Striking while the iron is hot.

It is an amazing feeling when you are “into” a project and the creative ideas are flowing and you’re excited and inspired and motivated. I’m always better off “striking while the iron is hot” and working on a project when the inspiration first hits me. If I wait, sometimes the spark is gone. The enthusiasm dies down and it’s hard to motivate myself to work on the project.

When I’m in the “creative mode” I can move from one project to another and get things done, while new ideas are popping up, and it’s great! I’m on fire! Other times, I spend days thinking, “I should sit down and paint something.” For some reason, it is hard to sit down and do it, and gets harder as the days go by. Once I do sit down, and start, it all seems to come flowing back.

I also feel this way about blogging. I’ll be on a roll with ideas and posting, and then a couple of days go by and I start to question myself – “What should I post? I can’t post that!” I get kind of shy and start thinking, “Maybe I shouldn’t share that mistake.” Sometimes I have to remind myself that I’ve made a commitment (to myself) to be honest about my successes and failures. The best medicine, again, is to sit down and share and get the ball rolling again.

Cupid was a Sharpie doodle in my sketchbook that I scanned and painted in Photoshop. Follow me on Instagram to see my other Valentine’s Day inspired posts!

“Draw, Paint, Create” Pattern

Wouldn’t this be great on pajamas?! This pattern (my January pattern) is in honor of my creative resolution. I scanned some of my doodles, created the pattern in Photoshop, and painted it with one of the digital watercolor brushes. Creating this pattern hits upon several of my goals for 2015, which include doodling, creating patterns, and digital brushes. Three birds with one stone! My revised goal is to create a pattern a month.

I still have mixed feelings about using the computer to create my patterns. As a Graphic Designer, it feels less like fun creative time and a little more like work. But there are certain things, styles, etc. that I want to try, and the computer is the way to achieve these things. I do love that the pattern is hand drawn illustrations and I’m having fun learning things in Photoshop I’ve never used, like the watercolor brushes.

Click here to see the prior post on this subject and my sketchbook. Stay tuned for Febraury’s pattern – I’m very excited about it!

Here is the pattern without the repeat.

Watercolor Brushes in Photoshop

I’ve been doodling in different themes lately, in the hopes of making patterns out of these doodles. I decided to add to my resolution, to create one pattern this year, and instead I’ve committed to creating one pattern each month!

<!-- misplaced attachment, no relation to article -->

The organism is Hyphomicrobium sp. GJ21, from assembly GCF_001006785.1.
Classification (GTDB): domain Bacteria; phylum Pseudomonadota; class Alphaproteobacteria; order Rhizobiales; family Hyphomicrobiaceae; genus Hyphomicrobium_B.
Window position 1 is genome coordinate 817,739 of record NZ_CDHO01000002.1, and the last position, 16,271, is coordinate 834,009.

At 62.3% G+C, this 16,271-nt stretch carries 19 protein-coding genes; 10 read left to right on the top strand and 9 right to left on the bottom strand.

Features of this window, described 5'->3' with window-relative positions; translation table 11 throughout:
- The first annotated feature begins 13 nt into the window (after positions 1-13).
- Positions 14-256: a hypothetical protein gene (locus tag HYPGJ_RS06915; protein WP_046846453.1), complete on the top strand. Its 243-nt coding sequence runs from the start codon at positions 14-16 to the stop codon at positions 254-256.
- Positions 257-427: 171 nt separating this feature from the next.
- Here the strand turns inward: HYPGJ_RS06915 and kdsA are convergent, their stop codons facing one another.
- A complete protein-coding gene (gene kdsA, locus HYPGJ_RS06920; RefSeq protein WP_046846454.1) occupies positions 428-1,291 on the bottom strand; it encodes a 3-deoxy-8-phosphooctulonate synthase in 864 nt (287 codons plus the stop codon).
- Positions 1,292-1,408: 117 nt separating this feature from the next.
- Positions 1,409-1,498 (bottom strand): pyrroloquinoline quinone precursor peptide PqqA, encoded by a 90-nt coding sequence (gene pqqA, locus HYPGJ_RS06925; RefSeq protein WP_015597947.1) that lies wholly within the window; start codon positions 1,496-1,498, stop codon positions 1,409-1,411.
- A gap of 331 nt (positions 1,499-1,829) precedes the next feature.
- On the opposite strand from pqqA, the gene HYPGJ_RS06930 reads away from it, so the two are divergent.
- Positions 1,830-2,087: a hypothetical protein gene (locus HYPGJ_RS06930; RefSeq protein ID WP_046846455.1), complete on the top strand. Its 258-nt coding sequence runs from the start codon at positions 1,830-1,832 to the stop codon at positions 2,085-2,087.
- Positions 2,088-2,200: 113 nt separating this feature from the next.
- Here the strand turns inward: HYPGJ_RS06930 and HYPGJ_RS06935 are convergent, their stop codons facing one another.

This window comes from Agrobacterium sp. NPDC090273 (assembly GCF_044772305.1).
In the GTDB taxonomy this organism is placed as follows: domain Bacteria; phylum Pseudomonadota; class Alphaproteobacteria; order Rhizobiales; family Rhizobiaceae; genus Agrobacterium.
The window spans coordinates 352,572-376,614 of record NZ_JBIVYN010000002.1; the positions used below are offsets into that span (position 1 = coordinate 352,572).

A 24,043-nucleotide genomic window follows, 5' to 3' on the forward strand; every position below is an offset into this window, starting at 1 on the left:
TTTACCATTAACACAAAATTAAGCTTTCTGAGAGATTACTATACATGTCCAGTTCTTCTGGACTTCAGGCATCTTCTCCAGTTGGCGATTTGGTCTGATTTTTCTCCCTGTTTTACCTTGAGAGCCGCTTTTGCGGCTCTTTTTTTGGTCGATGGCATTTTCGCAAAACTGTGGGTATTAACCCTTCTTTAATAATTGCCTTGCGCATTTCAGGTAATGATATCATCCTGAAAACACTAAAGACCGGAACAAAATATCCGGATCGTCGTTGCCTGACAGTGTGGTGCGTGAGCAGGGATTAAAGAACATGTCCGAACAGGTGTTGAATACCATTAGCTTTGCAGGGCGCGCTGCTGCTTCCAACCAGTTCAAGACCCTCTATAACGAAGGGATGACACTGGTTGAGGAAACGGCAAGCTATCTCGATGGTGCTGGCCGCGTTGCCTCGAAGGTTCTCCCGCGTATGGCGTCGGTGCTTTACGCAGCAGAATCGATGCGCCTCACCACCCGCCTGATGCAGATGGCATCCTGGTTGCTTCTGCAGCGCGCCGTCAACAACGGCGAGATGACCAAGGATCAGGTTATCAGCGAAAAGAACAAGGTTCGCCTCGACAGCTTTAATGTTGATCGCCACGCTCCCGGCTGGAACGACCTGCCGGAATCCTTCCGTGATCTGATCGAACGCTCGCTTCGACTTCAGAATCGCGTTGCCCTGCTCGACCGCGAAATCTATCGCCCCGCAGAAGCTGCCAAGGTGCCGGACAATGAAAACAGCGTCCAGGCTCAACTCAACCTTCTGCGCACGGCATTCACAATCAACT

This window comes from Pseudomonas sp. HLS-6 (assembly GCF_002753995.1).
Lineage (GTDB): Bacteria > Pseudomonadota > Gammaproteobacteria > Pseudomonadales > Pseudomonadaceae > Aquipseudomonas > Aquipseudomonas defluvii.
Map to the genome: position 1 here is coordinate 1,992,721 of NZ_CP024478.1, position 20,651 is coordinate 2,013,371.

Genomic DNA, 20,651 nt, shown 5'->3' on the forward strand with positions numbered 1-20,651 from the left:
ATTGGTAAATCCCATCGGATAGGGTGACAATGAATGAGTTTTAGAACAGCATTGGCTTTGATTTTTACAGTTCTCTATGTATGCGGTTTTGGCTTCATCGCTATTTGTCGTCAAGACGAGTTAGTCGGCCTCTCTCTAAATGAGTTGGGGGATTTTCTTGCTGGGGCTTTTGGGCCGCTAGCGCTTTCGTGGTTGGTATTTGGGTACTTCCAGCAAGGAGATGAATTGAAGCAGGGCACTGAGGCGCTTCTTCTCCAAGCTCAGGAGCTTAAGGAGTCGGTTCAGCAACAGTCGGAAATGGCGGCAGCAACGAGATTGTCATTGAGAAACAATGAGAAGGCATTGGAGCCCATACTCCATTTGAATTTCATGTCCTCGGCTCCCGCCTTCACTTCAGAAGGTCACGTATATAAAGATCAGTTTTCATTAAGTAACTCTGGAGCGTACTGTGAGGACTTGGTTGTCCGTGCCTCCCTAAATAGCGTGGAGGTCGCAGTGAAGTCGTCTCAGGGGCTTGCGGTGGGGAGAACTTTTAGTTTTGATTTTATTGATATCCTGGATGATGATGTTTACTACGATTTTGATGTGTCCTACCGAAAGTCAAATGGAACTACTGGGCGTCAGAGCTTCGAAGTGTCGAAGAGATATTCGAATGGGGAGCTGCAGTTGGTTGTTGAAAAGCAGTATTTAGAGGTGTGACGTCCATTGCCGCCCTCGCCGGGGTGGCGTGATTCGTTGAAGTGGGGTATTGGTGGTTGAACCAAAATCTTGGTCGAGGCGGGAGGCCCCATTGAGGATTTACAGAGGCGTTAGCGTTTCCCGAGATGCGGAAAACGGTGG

I knew it was inevitable that I’d be bringing these ink sketches into Photoshop to color them. I have been using Photoshop for twenty years, but I’ve been using it as a Graphic Designer, not as an Illustrator. I decided I needed to learn more about Photoshop from an Illustrator’s perspective.

I found a great tutorial by on youtube, which shows how to create watercolors in Photoshop, using one of the Watercolor Brushes. I didn’t even know there were Watercolor Brushes!

I practiced with the Photoshop Watercolor Brushes, to create a design for an invitation I’m working on. I scanned my Illustration and painted it in Photoshop. Using the technique from the video is so much faster than I would have thought! And I love the look – it’s less “digital” than what I previously would have created in Photoshop.

I’m really excited to apply this technique to my pattern for January, which, in honor of My Creative Resolution, is “draw, paint, create!”

Defining paint color with help of the eyedropper tool (in Photoshop)

It has been three weeks since I last worked on my jellyfish painting. Isn’t it ironic that when I last worked on it, I wrote about it under the title, “Procrastination and Painting.” Seems like I’ve been procrastinating getting back to this painting! I know the reason why. I hit a stumbling block.

I was struggling with the color of the jellyfish. What I ended up with was a very orange color. No matter how many times I mixed it, I couldn’t get it to look like the photo. When I left off, I planned to use the eyedropper tool in Adobe Photoshop, to help pinpoint the colors in the photo. It certainly seemed like a good plan. Let’s see if it actually works!


When I opened the photo in Photoshop and starting clicking around on the jellyfish photo, I was surprised to see the colors that came up – maroon, brown, tan, gold. I already felt that it was helping me “see” colors in the jellyfish that I wasn’t seeing. Since I use thalo blue, cadmium yellow and cadmium red to mix my colors, I decided the RGB (red, green, blue) breakdown of the colors was the most useful. I tried to mix and measure following this breakdown.



My first try wasn’t great. I mixed a color which seem to match, but when I painted on top of my existing color, it didn’t look great. I guess the fact that I was painting on top of color, was an issue. The orange beneath my new color, was having an effect on the new color. I didn’t give up!


I kept mixing colors until I got something, that when I put it on top, it looked right. I feel like I’m starting to get there, but have my work cut out for me. I’m so inexperienced I pick hard things and don’t realized they are hard until I’m in the middle of it.


The thing that I love about this photo is that it glows. The colors in my painting are dull and I’m not sure I can fix it – if I’m mixing the colors. Tomorrow I have off and I plan on attacking this painting to see what I can do!